NOTE: This blog post was a collaboration between Abby Bowen and Adam Polaski of the Campaign for Southern Equality.
Many state legislatures in the South have adjourned as of late May – but the anti-LGBTQ bills kept up even through the end of the session, as lawmakers rammed through multiple bills that explicitly discriminate against LGBTQ and especially transgender young people. Most notably, Florida’s Governor Ron DeSantis signed into law a bill prohibiting participation in athletics from transgender youth – on the first day of LGBTQ Pride Month, no less. A similar bill is on Gov. John Bel Edwards’ desk in Louisiana. Here are other developments in state legislatures in the South this week:
In an underhanded last ditch effort, lawmakers in Florida added language to SB1028, a bill originally about charter schools, to exclude trans girls from participating in athletics. The bill was signed by Gov. Ron DeSantis on June 1.
SB155, a Louisiana bill which would prohibit discrimination based on sexual orientation or gender identity in social work applications relating to licensing, certification, and registration, has passed both chambers as of this week. The bill goes back to the Senate for agreement on final language.
Unfortunately, it is not all good news out of Louisiana. Their version of trans exclusionary legislation targeting girls in sports, SB156, has also passed out of both chambers as of May 27th.
The final active bill discriminating against the transgender community in Texas, SB29, an exclusionary sports bill, was defeated at the end of the legislative session in Texas. Due to incredible efforts by the community and affirming legislators, the bill stalled out in the House. We will keep an eye on future attempts to pass this bill, as the Lt. Gov. Dan Patrick has already asked the governor to call a special June session to make room for several bills, including this one.
Thanks to the incredible work of the community and the SC United for Justice & Equality Coalition that CSE is proud to be a part of, South Carolina’s trans exclusionary sports bill, SB531, was unable to pass this session. Advocates showed up time and time again to oppose this legislation in both the House and Senate. Their tireless efforts resulted in this victory.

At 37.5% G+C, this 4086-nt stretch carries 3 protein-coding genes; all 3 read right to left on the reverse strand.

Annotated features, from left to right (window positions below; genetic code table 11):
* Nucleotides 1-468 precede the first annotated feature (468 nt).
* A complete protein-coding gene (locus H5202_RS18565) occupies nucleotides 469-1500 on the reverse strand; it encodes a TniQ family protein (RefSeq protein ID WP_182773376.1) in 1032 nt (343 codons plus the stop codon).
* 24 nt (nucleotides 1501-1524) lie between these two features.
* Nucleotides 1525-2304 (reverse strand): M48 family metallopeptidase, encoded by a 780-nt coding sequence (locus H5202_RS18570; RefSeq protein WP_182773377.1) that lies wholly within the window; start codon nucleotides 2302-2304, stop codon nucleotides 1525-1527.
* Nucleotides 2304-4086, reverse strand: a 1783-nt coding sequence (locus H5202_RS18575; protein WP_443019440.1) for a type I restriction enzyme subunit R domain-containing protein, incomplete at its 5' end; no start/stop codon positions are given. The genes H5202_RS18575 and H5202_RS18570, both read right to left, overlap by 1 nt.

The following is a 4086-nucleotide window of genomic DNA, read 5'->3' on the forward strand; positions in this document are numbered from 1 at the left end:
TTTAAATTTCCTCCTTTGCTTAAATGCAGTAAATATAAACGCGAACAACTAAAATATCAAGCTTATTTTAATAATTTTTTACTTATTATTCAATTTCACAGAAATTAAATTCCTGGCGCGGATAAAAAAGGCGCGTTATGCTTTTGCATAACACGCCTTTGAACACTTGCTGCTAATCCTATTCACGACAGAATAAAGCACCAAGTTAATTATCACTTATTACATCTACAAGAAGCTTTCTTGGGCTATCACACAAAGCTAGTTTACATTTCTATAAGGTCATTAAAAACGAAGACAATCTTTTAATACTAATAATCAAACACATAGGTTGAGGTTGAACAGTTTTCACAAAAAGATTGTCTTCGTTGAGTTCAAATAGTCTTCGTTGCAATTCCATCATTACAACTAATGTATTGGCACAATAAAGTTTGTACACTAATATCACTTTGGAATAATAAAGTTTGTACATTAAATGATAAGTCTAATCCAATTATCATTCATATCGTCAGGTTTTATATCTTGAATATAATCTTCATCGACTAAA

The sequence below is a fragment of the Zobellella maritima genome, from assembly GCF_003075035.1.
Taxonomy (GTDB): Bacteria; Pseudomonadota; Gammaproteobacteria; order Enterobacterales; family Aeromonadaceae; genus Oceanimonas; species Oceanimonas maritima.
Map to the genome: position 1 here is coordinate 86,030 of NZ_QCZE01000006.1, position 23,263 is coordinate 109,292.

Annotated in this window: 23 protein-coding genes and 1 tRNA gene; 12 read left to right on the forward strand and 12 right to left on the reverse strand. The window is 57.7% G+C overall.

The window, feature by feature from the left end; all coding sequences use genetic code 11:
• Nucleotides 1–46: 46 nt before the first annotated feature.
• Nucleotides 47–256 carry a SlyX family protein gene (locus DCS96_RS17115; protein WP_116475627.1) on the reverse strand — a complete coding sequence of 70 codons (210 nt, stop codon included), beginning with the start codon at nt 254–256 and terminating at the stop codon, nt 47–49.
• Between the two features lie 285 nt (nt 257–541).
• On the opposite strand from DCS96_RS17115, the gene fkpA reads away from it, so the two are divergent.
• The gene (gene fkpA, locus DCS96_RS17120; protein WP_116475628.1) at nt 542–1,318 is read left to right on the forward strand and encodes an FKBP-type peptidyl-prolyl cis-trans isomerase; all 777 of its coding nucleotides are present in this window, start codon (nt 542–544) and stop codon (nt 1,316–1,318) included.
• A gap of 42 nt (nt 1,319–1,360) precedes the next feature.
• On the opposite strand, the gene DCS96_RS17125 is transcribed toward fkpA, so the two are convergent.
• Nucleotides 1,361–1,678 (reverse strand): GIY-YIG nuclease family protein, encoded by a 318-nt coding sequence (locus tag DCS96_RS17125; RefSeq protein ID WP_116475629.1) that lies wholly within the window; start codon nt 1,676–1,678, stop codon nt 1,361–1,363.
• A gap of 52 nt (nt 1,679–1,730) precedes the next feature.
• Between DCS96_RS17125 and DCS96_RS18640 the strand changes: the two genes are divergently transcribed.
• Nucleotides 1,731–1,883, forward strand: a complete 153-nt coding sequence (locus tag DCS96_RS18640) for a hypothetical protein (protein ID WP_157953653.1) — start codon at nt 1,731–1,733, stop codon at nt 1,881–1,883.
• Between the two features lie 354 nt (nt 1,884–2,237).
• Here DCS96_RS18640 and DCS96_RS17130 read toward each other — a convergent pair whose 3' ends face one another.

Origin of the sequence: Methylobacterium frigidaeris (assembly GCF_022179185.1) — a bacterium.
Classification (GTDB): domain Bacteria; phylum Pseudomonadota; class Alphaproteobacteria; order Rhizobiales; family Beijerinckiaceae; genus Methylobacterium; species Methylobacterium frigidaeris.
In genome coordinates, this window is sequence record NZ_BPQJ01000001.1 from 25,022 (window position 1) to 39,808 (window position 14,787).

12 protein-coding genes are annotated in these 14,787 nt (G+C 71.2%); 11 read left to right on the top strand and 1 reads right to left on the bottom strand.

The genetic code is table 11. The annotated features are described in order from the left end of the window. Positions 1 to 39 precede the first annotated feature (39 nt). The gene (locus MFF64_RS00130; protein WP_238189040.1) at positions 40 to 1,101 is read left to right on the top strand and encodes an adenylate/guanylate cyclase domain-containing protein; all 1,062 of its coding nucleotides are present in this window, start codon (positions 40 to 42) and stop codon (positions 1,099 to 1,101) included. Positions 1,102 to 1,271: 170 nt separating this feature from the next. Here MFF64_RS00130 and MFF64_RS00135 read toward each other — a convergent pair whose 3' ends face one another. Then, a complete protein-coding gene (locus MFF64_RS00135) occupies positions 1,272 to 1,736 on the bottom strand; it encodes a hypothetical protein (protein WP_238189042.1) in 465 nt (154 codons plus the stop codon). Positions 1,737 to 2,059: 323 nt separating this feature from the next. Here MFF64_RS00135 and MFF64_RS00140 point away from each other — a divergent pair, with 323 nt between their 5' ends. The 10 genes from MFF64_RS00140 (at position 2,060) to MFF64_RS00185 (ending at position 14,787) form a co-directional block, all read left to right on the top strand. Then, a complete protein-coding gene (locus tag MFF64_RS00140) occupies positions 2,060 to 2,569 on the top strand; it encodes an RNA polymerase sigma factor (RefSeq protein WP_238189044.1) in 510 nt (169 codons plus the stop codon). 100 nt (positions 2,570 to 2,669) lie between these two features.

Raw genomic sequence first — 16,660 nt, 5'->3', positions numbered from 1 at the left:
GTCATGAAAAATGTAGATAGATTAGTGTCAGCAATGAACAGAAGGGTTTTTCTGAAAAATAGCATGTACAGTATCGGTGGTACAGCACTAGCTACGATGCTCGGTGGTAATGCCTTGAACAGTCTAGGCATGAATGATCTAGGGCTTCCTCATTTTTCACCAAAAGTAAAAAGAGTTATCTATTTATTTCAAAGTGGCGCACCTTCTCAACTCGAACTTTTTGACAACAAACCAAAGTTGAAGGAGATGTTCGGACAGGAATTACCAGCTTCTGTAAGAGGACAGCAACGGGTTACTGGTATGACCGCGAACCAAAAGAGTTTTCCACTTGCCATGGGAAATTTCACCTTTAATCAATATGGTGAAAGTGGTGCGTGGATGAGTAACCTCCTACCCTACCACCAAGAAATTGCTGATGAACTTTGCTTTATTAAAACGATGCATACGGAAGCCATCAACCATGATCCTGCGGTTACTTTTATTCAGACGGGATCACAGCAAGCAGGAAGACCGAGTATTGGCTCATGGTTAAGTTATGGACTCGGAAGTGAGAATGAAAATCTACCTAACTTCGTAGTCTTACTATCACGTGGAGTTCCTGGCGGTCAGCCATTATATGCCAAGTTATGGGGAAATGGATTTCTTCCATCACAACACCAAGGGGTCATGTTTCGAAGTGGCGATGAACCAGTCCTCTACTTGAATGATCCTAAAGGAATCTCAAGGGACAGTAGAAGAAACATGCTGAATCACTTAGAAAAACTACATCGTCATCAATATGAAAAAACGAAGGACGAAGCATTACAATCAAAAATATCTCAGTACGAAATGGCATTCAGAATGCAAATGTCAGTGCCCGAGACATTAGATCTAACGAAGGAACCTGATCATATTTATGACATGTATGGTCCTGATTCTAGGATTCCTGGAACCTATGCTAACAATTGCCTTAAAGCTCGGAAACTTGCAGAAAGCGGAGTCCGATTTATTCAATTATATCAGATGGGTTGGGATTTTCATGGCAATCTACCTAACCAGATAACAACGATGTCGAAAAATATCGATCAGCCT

Alabama’s bill that would deny transgender and gender nonconforming minors access to gender affirming care (SB10 and HB1), was unable to pass out of the assembly before this year’s session ended. This legislation would also have required school staff to disclose information relating to students’ identities. We hope the legislature will stop pursuing this discriminatory agenda.
In late May, the governor of Tennessee signed a “bathroom bill” (HB1233 and SB1367) restricting access to multiple occupancy bathrooms for transgender and gender nonconforming individuals. The governor went on to sign more discriminatory legislation this week. One such bill, HB1182, requires businesses that allow people to use restrooms according to their gender identity to make that policy clear at the entrance of the building and bathrooms. This legislation adds extra hurdles for inclusive businesses. The governor signed it on May 17th. Lastly, SB126 was amended to restrict access to gender affirming care by limiting prescribers ability to prescribe hormone replacement therapy to minors and was signed by the governor on May 18th. This bill went into effect upon being signed into law, whereas the bills related to bathrooms both go into effect July 1, 2021.